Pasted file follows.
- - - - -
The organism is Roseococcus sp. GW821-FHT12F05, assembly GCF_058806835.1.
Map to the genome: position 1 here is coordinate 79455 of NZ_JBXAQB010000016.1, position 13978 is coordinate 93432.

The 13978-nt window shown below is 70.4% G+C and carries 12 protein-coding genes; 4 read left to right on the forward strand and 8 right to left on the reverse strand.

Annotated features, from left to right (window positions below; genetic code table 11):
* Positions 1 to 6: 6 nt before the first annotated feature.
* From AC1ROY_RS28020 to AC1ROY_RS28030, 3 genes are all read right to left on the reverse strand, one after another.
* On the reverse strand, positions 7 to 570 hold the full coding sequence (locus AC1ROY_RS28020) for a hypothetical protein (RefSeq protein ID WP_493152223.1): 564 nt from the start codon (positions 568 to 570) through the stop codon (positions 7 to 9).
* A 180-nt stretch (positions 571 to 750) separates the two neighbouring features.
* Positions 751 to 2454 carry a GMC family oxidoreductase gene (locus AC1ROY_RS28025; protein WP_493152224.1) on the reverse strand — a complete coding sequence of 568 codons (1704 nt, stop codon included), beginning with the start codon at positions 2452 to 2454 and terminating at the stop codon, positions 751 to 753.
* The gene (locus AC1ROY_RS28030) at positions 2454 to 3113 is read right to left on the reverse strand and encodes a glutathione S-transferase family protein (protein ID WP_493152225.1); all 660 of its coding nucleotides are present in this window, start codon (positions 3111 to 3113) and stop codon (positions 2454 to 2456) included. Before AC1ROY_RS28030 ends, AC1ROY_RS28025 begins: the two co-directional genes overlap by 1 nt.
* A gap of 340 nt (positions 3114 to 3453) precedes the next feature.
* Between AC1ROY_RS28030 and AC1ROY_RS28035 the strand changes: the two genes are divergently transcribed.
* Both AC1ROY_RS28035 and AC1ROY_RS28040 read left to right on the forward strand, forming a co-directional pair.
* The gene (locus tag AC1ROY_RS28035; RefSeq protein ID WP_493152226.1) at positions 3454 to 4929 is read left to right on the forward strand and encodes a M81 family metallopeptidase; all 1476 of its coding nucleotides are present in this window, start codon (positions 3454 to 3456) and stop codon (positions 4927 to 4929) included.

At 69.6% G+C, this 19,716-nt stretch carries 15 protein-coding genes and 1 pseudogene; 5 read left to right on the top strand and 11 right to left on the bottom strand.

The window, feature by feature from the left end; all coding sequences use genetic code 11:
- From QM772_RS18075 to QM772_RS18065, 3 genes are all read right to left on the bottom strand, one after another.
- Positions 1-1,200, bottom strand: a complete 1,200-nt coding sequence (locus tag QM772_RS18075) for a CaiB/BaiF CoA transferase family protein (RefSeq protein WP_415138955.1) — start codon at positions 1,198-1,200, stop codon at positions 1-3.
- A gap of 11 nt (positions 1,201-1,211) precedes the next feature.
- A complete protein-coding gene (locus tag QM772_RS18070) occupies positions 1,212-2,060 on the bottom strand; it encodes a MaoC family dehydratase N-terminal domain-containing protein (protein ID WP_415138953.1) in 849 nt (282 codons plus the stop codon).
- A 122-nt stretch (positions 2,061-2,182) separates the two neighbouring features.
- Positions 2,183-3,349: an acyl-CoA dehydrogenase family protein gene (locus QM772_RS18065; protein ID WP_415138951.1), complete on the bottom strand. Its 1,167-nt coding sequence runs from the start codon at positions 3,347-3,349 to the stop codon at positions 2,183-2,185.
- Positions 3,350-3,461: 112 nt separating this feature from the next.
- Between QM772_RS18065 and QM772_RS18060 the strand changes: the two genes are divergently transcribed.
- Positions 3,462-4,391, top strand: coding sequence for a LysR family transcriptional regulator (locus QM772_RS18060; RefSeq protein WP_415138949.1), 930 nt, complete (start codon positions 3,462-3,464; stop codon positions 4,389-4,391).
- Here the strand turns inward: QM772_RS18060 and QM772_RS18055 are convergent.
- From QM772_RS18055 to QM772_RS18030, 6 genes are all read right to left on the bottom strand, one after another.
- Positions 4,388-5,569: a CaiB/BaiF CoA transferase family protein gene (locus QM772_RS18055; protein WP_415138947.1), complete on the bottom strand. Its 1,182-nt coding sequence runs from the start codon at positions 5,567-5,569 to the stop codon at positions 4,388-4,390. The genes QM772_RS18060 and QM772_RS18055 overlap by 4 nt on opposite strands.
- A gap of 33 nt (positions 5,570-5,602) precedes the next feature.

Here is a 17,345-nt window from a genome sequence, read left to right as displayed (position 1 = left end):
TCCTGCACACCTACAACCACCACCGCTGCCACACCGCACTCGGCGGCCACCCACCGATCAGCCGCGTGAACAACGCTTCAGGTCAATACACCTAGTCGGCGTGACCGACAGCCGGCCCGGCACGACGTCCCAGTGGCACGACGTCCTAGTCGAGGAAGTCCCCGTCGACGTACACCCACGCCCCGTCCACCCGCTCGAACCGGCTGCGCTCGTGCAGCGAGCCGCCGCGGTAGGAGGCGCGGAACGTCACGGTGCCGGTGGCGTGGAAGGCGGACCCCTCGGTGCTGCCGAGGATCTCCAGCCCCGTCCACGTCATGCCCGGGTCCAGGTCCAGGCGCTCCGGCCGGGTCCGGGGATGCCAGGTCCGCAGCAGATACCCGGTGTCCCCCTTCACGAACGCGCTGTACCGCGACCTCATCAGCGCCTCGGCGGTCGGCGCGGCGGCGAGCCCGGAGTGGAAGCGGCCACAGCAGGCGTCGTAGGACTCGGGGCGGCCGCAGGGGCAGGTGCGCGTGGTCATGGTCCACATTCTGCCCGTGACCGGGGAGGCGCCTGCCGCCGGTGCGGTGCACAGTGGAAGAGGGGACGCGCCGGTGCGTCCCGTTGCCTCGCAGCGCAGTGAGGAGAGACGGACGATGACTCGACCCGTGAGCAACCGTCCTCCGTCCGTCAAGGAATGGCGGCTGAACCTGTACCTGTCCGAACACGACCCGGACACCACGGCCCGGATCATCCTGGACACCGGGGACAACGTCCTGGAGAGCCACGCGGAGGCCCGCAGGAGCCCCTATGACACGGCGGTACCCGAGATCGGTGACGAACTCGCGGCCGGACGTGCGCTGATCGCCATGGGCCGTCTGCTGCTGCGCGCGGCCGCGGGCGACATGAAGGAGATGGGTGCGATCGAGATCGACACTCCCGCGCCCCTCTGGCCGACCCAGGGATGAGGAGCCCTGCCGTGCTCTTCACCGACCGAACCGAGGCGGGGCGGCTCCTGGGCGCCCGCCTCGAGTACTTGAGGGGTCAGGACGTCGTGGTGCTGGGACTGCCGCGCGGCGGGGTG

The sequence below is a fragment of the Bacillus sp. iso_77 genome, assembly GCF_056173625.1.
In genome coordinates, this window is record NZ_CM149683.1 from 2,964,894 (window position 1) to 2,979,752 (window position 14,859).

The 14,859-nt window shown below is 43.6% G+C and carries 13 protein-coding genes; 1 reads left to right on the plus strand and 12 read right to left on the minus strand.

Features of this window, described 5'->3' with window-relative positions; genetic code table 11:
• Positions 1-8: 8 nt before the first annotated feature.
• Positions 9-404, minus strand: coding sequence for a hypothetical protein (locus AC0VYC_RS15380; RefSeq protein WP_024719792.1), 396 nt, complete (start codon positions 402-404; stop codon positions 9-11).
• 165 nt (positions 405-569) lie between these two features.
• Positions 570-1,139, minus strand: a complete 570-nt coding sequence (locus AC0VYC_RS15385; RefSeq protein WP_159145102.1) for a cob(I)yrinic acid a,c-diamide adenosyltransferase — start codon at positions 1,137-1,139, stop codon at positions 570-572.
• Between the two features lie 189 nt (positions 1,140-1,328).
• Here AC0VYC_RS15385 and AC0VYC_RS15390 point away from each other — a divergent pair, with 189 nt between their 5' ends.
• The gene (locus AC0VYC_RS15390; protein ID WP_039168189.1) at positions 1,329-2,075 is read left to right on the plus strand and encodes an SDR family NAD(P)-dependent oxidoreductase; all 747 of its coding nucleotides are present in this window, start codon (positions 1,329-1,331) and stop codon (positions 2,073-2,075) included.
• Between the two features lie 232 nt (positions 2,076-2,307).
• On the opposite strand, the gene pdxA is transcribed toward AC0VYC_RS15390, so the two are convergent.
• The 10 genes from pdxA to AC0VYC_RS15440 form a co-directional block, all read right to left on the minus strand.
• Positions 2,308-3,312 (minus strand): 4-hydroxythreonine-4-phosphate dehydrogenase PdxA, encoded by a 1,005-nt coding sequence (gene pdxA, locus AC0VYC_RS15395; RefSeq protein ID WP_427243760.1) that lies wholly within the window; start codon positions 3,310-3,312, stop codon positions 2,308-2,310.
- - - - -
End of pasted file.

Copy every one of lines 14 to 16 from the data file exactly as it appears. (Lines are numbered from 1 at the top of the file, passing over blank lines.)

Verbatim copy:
* The gene (locus tag AC1ROY_RS28035; RefSeq protein ID WP_493152226.1) at positions 3454 to 4929 is read left to right on the forward strand and encodes a M81 family metallopeptidase; all 1476 of its coding nucleotides are present in this window, start codon (positions 3454 to 3456) and stop codon (positions 4927 to 4929) included.

At 69.6% G+C, this 19,716-nt stretch carries 15 protein-coding genes and 1 pseudogene; 5 read left to right on the top strand and 11 right to left on the bottom strand.

The window, feature by feature from the left end; all coding sequences use genetic code 11: